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  • Bike Tire Tube Sizes Explained

    If you ride a bike, you eventually will get a flat tire. It's important to be prepared so you can get back on your bike without needing to call for help. As part of your repair kit, make sure you have at least one spare tube that matches the size of your tire.
    Bike Tire Tube Sizes Explained

    Find the Numbers

    Tube sizes are marked on the box of a new tube. Match this tube size to the size of your tire. Find the size of your tire by looking on your tire's sidewall. This will be marked as two numbers separated by the letter x. For example, 700X23 or 26X2.10.


    Diameter Number

    The first number on the tube box and the tire sidewall refers to the diameter of the tire. Typical sizes are 26 (inches) and 700 (millimeters). Make sure the tube you buy has the same diameter as your tire.

    Width Number

    The second number on the tube box and sidewall is the tire's width. You'll notice only one number on the sidewall, but a range of numbers on the tube box. For example, your tire may read 700x23, but the tube box will say 700x18-23. Don't get confused by the width range on the tube box. This simply means that the tube will fit a tire with a width measuring from 18mm to 23mm.

    Choose a Range

    If your tire's width falls within the range of two different tubes, the tube with the smallest number range will be lighter. For example, your tire's width is 23mm, but there are two tube choices that will fit: 18-23 and 23-25. In this case, the 18-23 tube will be lighter and add less weight to your bike.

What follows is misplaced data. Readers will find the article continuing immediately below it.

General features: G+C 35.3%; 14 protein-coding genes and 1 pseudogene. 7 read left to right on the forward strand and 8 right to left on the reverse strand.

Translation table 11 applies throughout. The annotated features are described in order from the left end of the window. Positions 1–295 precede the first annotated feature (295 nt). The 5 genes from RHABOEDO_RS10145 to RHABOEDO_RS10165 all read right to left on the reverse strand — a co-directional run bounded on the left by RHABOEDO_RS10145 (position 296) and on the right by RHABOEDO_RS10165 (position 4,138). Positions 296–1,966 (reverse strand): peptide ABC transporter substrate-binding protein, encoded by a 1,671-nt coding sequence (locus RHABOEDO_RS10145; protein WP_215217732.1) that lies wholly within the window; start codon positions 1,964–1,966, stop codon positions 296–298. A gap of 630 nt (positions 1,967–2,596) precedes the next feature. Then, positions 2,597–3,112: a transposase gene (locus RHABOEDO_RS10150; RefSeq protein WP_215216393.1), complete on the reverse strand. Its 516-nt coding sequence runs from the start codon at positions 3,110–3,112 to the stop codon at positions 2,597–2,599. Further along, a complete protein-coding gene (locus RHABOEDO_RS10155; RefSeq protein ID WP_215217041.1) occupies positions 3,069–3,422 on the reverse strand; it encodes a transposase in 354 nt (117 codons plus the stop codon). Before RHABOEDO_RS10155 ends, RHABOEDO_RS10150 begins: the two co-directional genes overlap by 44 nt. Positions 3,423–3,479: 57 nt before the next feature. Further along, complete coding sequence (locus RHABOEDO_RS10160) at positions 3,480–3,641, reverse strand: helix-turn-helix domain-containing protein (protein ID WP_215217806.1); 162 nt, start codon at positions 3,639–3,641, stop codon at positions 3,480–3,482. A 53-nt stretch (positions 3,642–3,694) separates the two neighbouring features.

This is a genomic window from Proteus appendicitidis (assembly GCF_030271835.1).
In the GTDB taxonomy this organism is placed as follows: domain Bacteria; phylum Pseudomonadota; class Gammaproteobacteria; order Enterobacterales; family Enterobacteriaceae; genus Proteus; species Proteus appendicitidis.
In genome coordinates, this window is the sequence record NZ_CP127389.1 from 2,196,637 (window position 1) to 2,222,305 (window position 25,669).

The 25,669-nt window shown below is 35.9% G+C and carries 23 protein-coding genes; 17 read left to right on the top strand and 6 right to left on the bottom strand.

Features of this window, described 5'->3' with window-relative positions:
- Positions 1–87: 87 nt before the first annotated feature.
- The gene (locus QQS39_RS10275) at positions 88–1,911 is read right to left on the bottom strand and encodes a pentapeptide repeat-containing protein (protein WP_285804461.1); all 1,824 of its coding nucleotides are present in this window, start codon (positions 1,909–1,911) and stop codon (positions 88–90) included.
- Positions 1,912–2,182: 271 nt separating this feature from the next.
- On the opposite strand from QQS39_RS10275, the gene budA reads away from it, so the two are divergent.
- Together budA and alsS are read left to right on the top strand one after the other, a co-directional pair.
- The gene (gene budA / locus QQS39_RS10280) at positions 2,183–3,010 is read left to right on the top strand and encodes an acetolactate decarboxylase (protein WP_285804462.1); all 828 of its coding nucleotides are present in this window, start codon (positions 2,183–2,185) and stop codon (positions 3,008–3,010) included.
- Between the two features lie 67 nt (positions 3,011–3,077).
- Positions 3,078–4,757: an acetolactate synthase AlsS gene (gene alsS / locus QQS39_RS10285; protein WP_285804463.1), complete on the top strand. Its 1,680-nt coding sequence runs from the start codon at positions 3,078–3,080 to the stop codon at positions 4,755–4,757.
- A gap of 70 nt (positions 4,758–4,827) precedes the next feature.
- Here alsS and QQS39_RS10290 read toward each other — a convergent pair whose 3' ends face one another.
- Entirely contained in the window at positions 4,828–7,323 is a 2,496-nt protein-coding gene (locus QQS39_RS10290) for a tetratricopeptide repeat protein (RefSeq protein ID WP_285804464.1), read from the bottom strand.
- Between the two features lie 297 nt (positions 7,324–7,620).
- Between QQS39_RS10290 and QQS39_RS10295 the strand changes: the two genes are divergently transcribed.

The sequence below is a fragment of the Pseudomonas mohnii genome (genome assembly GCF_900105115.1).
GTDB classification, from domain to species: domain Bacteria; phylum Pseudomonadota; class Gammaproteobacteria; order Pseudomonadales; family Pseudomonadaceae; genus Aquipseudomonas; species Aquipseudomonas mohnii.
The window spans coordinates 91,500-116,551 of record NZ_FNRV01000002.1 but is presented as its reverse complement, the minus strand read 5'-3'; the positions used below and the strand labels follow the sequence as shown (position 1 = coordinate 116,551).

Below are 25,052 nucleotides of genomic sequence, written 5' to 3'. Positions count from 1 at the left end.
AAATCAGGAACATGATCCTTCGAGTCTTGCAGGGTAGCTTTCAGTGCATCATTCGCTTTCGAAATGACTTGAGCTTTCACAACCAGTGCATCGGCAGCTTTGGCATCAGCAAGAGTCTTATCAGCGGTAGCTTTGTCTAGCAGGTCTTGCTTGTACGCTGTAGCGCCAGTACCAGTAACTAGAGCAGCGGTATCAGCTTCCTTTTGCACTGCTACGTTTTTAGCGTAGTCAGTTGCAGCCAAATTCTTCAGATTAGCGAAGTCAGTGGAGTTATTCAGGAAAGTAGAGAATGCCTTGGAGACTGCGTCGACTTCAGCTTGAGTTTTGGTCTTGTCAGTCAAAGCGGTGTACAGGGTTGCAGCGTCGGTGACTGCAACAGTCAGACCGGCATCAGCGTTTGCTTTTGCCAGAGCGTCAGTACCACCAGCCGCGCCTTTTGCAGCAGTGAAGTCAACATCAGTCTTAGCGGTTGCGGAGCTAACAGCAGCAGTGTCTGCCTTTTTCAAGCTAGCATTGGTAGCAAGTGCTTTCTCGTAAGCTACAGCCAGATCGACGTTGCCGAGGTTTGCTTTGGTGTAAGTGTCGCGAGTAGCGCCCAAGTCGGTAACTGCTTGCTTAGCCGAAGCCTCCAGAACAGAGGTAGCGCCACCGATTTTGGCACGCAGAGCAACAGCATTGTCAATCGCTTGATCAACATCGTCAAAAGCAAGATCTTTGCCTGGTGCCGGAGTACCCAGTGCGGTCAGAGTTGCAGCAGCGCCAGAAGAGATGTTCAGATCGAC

Match the Valve

    Tubes come with two different valve styles. Presta valves are more narrow and screw open and are commonly found on performance road and mountain bikes. Schrader valves are what you see on car tires and are more common on less expensive bikes. If you choose the wrong valve, it will either not fit through the rim of your tire, or may make you more prone to flat tires.

    Article Written By Kathrine Cole

    Kathrine Cole is a professional outdoor educator. She teaches rock climbing, backpacking, cycling, and bike maintenance classes. She is a graduate of the National Outdoor Leadership School, a Wilderness First Responder, and a Leave No Trace Trainer.

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